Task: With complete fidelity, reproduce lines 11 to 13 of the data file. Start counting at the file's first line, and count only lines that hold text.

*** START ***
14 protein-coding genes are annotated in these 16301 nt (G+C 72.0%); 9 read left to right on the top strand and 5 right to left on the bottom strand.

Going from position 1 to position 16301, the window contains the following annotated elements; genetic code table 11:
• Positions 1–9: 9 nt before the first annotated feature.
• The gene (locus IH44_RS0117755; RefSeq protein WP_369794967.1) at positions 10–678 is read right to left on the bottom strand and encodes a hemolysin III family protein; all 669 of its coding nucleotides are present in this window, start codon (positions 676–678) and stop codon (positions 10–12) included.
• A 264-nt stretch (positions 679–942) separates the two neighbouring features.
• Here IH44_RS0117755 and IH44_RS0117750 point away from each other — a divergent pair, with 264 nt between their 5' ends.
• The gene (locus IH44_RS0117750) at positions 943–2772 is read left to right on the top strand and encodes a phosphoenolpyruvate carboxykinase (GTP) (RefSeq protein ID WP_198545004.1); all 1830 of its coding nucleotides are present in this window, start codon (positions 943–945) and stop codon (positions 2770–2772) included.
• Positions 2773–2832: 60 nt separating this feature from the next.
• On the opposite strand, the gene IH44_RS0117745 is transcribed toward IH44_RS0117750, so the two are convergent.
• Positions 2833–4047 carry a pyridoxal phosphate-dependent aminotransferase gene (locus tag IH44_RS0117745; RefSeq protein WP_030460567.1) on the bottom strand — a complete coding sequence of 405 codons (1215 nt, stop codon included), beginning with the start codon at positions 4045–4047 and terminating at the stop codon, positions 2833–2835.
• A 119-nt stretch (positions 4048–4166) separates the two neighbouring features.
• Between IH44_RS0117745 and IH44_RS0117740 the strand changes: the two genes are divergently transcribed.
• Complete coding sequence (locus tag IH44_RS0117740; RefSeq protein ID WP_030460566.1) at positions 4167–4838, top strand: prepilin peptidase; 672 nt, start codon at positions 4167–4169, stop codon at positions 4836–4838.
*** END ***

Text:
• A 119-nt stretch (positions 4048–4166) separates the two neighbouring features.
• Between IH44_RS0117745 and IH44_RS0117740 the strand changes: the two genes are divergently transcribed.
• Complete coding sequence (locus tag IH44_RS0117740; RefSeq protein ID WP_030460566.1) at positions 4167–4838, top strand: prepilin peptidase; 672 nt, start codon at positions 4167–4169, stop codon at positions 4836–4838.